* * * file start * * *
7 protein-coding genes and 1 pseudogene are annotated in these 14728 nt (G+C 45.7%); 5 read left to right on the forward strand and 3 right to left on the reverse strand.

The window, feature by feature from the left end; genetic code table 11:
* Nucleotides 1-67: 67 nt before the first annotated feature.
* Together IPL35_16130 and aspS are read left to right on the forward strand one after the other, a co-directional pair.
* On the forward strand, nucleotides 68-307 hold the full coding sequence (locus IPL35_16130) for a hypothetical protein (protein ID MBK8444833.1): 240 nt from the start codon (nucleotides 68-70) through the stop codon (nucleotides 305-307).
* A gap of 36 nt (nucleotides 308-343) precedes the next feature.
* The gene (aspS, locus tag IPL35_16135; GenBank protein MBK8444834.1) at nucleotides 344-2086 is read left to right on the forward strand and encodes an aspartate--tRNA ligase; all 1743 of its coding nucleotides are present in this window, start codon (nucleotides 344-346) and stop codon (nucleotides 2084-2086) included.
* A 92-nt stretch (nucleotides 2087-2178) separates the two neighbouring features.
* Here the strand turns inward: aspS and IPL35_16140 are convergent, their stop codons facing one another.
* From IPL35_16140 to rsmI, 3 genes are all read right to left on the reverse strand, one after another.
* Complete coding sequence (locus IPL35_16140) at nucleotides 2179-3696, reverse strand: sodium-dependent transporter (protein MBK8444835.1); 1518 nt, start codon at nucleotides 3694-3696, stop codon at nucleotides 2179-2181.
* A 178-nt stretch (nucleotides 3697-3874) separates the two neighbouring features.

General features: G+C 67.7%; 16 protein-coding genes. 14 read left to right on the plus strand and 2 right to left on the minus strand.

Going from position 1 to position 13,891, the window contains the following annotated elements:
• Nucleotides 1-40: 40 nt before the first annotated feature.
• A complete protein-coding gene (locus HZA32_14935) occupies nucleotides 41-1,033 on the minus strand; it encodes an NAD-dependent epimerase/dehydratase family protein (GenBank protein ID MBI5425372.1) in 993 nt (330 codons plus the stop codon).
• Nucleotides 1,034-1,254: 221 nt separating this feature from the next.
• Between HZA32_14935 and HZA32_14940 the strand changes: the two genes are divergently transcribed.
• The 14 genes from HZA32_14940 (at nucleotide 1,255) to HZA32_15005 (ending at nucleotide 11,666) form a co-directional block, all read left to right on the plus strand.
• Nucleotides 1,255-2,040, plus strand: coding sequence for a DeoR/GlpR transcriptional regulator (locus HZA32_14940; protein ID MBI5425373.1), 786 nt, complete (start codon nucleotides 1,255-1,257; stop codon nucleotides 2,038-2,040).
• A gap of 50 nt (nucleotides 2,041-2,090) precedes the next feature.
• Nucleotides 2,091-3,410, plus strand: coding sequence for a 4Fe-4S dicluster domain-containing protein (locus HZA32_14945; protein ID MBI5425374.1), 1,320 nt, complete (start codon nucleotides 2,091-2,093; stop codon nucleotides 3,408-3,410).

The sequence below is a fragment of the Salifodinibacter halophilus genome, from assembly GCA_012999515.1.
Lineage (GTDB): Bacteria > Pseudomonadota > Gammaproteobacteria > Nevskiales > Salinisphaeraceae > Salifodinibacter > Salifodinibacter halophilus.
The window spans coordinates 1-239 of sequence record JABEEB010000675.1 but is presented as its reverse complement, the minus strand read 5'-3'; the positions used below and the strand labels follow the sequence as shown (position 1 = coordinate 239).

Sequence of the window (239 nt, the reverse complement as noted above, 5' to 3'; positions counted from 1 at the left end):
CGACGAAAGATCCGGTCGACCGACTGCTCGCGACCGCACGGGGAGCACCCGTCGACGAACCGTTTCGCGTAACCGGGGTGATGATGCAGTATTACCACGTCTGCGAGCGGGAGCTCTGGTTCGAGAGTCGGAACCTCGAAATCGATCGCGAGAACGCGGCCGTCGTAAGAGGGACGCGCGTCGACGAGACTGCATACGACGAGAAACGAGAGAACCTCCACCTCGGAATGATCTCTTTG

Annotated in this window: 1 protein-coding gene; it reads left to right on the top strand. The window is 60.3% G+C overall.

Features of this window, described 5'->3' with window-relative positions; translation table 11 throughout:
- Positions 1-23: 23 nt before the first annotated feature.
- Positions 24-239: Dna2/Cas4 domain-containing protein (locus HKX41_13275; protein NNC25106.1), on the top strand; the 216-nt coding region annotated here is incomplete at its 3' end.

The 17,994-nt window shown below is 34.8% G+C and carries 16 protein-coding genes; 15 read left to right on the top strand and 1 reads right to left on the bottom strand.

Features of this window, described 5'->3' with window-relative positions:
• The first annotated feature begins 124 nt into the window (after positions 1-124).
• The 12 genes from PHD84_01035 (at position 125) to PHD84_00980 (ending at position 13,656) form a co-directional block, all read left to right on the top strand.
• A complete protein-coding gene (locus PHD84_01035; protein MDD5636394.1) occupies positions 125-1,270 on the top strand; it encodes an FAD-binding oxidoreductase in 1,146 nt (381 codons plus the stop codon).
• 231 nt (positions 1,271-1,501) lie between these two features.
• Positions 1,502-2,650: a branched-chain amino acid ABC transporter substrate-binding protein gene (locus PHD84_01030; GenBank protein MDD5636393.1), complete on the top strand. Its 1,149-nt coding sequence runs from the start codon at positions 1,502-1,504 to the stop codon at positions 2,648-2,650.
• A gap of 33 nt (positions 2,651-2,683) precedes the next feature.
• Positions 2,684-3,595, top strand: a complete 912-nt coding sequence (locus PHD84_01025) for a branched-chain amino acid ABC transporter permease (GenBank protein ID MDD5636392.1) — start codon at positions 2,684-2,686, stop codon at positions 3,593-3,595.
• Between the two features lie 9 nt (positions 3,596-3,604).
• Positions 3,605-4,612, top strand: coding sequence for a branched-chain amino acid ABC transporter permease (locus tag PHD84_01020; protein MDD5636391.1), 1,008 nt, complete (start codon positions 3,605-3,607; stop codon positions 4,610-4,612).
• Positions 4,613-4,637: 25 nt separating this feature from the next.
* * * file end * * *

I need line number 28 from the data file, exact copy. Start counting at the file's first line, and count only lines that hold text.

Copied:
Annotated in this window: 1 protein-coding gene; it reads left to right on the top strand. The window is 60.3% G+C overall.